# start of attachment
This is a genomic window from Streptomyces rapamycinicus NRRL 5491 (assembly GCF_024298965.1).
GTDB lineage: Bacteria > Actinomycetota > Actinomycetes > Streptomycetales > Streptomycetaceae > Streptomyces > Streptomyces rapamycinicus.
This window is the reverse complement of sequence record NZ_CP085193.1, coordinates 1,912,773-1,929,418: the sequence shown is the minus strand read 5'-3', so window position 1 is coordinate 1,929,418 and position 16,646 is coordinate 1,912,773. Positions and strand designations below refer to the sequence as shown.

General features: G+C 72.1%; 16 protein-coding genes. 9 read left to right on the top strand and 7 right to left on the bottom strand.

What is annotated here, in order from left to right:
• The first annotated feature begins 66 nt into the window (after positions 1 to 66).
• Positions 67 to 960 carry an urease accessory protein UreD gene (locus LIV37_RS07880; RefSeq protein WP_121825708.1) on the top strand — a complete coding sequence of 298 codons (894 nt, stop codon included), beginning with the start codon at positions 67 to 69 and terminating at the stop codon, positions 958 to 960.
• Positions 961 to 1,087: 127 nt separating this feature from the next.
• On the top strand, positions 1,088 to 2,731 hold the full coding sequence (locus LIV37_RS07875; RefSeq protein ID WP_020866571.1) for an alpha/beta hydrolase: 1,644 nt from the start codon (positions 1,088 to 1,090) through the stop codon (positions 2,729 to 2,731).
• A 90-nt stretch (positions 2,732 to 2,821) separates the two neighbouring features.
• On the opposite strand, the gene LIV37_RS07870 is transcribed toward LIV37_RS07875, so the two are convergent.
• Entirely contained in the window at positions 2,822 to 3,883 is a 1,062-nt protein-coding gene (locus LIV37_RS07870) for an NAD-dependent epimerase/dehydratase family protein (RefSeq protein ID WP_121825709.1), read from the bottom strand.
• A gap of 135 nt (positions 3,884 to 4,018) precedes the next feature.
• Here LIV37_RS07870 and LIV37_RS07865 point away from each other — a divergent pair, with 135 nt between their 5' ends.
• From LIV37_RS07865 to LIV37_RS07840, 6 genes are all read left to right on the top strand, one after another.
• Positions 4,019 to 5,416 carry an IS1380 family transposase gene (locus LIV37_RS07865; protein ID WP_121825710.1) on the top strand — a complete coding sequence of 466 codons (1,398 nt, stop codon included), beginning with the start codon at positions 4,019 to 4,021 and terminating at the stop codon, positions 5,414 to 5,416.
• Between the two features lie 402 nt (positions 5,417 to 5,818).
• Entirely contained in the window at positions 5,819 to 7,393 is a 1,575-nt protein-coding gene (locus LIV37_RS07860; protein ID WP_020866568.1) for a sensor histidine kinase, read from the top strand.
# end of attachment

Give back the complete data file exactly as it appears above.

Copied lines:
This is a genomic window from Streptomyces rapamycinicus NRRL 5491 (assembly GCF_024298965.1).
GTDB lineage: Bacteria > Actinomycetota > Actinomycetes > Streptomycetales > Streptomycetaceae > Streptomyces > Streptomyces rapamycinicus.
This window is the reverse complement of sequence record NZ_CP085193.1, coordinates 1,912,773-1,929,418: the sequence shown is the minus strand read 5'-3', so window position 1 is coordinate 1,929,418 and position 16,646 is coordinate 1,912,773. Positions and strand designations below refer to the sequence as shown.

General features: G+C 72.1%; 16 protein-coding genes. 9 read left to right on the top strand and 7 right to left on the bottom strand.

What is annotated here, in order from left to right:
• The first annotated feature begins 66 nt into the window (after positions 1 to 66).
• Positions 67 to 960 carry an urease accessory protein UreD gene (locus LIV37_RS07880; RefSeq protein WP_121825708.1) on the top strand — a complete coding sequence of 298 codons (894 nt, stop codon included), beginning with the start codon at positions 67 to 69 and terminating at the stop codon, positions 958 to 960.
• Positions 961 to 1,087: 127 nt separating this feature from the next.
• On the top strand, positions 1,088 to 2,731 hold the full coding sequence (locus LIV37_RS07875; RefSeq protein ID WP_020866571.1) for an alpha/beta hydrolase: 1,644 nt from the start codon (positions 1,088 to 1,090) through the stop codon (positions 2,729 to 2,731).
• A 90-nt stretch (positions 2,732 to 2,821) separates the two neighbouring features.
• On the opposite strand, the gene LIV37_RS07870 is transcribed toward LIV37_RS07875, so the two are convergent.
• Entirely contained in the window at positions 2,822 to 3,883 is a 1,062-nt protein-coding gene (locus LIV37_RS07870) for an NAD-dependent epimerase/dehydratase family protein (RefSeq protein ID WP_121825709.1), read from the bottom strand.
• A gap of 135 nt (positions 3,884 to 4,018) precedes the next feature.
• Here LIV37_RS07870 and LIV37_RS07865 point away from each other — a divergent pair, with 135 nt between their 5' ends.
• From LIV37_RS07865 to LIV37_RS07840, 6 genes are all read left to right on the top strand, one after another.
• Positions 4,019 to 5,416 carry an IS1380 family transposase gene (locus LIV37_RS07865; protein ID WP_121825710.1) on the top strand — a complete coding sequence of 466 codons (1,398 nt, stop codon included), beginning with the start codon at positions 4,019 to 4,021 and terminating at the stop codon, positions 5,414 to 5,416.
• Between the two features lie 402 nt (positions 5,417 to 5,818).
• Entirely contained in the window at positions 5,819 to 7,393 is a 1,575-nt protein-coding gene (locus LIV37_RS07860; protein ID WP_020866568.1) for a sensor histidine kinase, read from the top strand.